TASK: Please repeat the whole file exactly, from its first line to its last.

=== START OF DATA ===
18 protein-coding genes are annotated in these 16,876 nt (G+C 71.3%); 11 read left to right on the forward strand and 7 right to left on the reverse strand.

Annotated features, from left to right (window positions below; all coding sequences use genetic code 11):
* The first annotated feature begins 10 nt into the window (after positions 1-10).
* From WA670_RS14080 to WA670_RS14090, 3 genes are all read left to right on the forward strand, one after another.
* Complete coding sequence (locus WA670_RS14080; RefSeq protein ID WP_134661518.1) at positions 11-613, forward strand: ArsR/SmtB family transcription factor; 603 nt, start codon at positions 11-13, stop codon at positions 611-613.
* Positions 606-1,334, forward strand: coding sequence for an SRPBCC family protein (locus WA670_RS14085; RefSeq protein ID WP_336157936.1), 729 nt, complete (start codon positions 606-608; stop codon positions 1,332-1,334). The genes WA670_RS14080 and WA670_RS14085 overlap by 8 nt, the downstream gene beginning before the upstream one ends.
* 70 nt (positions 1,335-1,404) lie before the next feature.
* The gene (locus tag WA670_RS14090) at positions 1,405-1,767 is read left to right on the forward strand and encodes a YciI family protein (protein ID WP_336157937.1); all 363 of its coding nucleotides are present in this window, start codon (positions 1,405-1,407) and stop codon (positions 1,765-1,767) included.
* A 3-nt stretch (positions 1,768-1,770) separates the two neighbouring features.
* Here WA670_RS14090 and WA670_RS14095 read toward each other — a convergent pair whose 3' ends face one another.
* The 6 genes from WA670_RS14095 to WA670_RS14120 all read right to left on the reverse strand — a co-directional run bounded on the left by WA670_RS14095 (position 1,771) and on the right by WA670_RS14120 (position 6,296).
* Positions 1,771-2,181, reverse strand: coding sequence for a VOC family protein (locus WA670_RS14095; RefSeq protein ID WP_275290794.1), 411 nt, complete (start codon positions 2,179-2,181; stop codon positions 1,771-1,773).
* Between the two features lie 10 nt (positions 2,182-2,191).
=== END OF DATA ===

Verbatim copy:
18 protein-coding genes are annotated in these 16,876 nt (G+C 71.3%); 11 read left to right on the forward strand and 7 right to left on the reverse strand.

Annotated features, from left to right (window positions below; all coding sequences use genetic code 11):
* The first annotated feature begins 10 nt into the window (after positions 1-10).
* From WA670_RS14080 to WA670_RS14090, 3 genes are all read left to right on the forward strand, one after another.
* Complete coding sequence (locus WA670_RS14080; RefSeq protein ID WP_134661518.1) at positions 11-613, forward strand: ArsR/SmtB family transcription factor; 603 nt, start codon at positions 11-13, stop codon at positions 611-613.
* Positions 606-1,334, forward strand: coding sequence for an SRPBCC family protein (locus WA670_RS14085; RefSeq protein ID WP_336157936.1), 729 nt, complete (start codon positions 606-608; stop codon positions 1,332-1,334). The genes WA670_RS14080 and WA670_RS14085 overlap by 8 nt, the downstream gene beginning before the upstream one ends.
* 70 nt (positions 1,335-1,404) lie before the next feature.
* The gene (locus tag WA670_RS14090) at positions 1,405-1,767 is read left to right on the forward strand and encodes a YciI family protein (protein ID WP_336157937.1); all 363 of its coding nucleotides are present in this window, start codon (positions 1,405-1,407) and stop codon (positions 1,765-1,767) included.
* A 3-nt stretch (positions 1,768-1,770) separates the two neighbouring features.
* Here WA670_RS14090 and WA670_RS14095 read toward each other — a convergent pair whose 3' ends face one another.
* The 6 genes from WA670_RS14095 to WA670_RS14120 all read right to left on the reverse strand — a co-directional run bounded on the left by WA670_RS14095 (position 1,771) and on the right by WA670_RS14120 (position 6,296).
* Positions 1,771-2,181, reverse strand: coding sequence for a VOC family protein (locus WA670_RS14095; RefSeq protein ID WP_275290794.1), 411 nt, complete (start codon positions 2,179-2,181; stop codon positions 1,771-1,773).
* Between the two features lie 10 nt (positions 2,182-2,191).